December 14, 2010 10:08:23 pm

    What are the names for this in South India (specifically in Tamil Nadu)?
    Where are the best places to find fruits of it sold?

  14. January 5, 2011 10:08:35 pm

    Please tell me in which nursery in Bangalore you found this tree. Thank you.

  15. Jameel Diljohn permalink
    June 13, 2011 10:08:31 pm

    I’m from the islands of Trinidad and Tobago in the caribbean i ate this fruit(badahar) as a child in my grandmother’s garden enjoyed it very much,I think the fruit is usually gotten in October.

  16. July 28, 2011 10:08:38 pm

    this is one the the rarest and most delicious tropical fruit. if you have not taste it in your lifetime, you are missing out. a little bit of citrus but second to none flavor.

  17. February 6, 2012 10:08:58 am

    I have tasted this fruit in silago so. leyte. hoping that the trees are still there

  18. February 6, 2012 10:08:59 am

    they call this ku bi

  19. DR LIAQAT ALI ; DR RAO SALMAN permalink
    March 16, 2012 10:08:27 am

    hay guys we are the Scholars from UHS LHR & working on the constituents & effects of THE ARTOCARPUS LAKOOCHA

    • March 22, 2012 10:08:16 am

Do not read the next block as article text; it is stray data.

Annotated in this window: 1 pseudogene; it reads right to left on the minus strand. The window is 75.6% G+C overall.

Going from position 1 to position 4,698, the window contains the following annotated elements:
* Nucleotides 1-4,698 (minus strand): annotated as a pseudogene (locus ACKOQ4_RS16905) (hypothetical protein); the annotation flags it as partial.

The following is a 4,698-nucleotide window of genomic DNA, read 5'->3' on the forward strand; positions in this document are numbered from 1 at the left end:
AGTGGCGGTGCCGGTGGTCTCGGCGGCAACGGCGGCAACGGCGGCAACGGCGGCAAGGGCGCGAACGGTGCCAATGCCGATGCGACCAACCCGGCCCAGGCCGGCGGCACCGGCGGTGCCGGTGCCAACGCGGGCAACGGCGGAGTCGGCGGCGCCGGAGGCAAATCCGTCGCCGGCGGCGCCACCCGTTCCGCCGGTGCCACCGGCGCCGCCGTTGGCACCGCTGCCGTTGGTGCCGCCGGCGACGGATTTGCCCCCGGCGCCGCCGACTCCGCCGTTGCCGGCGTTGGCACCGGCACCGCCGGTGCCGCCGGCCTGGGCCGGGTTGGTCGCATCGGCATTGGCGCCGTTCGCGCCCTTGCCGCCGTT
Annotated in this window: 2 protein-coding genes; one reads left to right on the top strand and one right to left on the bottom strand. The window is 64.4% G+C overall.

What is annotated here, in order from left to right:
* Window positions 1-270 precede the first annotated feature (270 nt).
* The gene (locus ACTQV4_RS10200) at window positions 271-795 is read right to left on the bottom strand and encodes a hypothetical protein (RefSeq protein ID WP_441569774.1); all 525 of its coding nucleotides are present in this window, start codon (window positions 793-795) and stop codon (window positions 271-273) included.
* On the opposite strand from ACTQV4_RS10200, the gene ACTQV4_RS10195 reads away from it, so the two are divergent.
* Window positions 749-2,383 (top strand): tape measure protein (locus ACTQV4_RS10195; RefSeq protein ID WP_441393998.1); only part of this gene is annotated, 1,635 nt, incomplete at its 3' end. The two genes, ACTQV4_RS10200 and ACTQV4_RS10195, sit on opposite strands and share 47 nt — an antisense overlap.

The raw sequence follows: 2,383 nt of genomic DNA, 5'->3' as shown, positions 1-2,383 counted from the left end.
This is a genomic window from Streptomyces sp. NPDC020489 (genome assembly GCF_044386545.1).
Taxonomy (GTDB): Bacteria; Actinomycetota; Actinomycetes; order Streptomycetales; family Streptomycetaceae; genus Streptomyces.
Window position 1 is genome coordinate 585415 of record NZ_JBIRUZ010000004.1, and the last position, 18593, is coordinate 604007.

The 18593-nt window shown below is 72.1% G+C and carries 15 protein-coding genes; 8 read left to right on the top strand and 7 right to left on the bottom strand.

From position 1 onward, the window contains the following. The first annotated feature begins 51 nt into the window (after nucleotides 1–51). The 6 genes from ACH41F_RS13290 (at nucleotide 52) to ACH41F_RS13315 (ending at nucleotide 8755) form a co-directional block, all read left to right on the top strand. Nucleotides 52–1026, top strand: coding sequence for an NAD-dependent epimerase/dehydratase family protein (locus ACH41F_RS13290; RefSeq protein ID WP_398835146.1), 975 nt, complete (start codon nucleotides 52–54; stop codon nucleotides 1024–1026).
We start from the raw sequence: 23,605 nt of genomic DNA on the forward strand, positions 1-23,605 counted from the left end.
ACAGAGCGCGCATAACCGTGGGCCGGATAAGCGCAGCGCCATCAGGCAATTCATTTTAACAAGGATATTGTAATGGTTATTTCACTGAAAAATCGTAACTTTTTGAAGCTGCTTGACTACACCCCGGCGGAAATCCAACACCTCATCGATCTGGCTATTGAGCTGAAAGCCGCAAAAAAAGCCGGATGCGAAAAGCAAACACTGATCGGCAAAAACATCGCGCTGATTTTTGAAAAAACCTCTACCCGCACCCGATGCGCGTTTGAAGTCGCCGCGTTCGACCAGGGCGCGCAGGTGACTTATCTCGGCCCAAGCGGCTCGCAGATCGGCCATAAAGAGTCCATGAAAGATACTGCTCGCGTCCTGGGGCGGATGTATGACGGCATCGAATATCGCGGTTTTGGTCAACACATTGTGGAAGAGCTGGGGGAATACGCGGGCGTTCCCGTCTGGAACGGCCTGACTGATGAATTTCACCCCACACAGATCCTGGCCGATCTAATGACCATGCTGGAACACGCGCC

Very interesting. Where can information/findings from your research be accessed?

      Spencer

  20. jimreevescairns permalink
    April 8, 2012 10:08:32 am

    Hi I am in Cairns , Australia. I have 1 tree that is a few yeats old and 5-6 metres tall. Had a few small, tasteless fruit for the first time this year. I’m hoping that will change as the tree matures
    Does this species fruit well with just one tree or do I need a couple ? – I know some other members of the Artocarpus family are more likely to fruit if more than 1 tree is present
    regards
    Jim Reeves, Cairns

  21. Sharon permalink
    September 17, 2013 10:08:53 am

    Hello. I am from Trinidad. I have been searching for a plant/seedling in Trinidad for over thirty five years. Please help!

  22. March 31, 2014 10:08:05 am

    Hey there just wanted to give you a quick heads up. The words in your post seem to be running off
    the screen in Safari. I’m not sure if this is a formatting
    issue or something to do with web browser compatibility but I thought I’d post to let you know.

    The design and style look great though! Hope you get the problem resolved
    soon. Thanks

Trackbacks

  1. Crops for the Future » Blog Archive » Barhal, a little-known fruit from northern India
  2. Barhal, a little-known fruit from northern India : Mantasa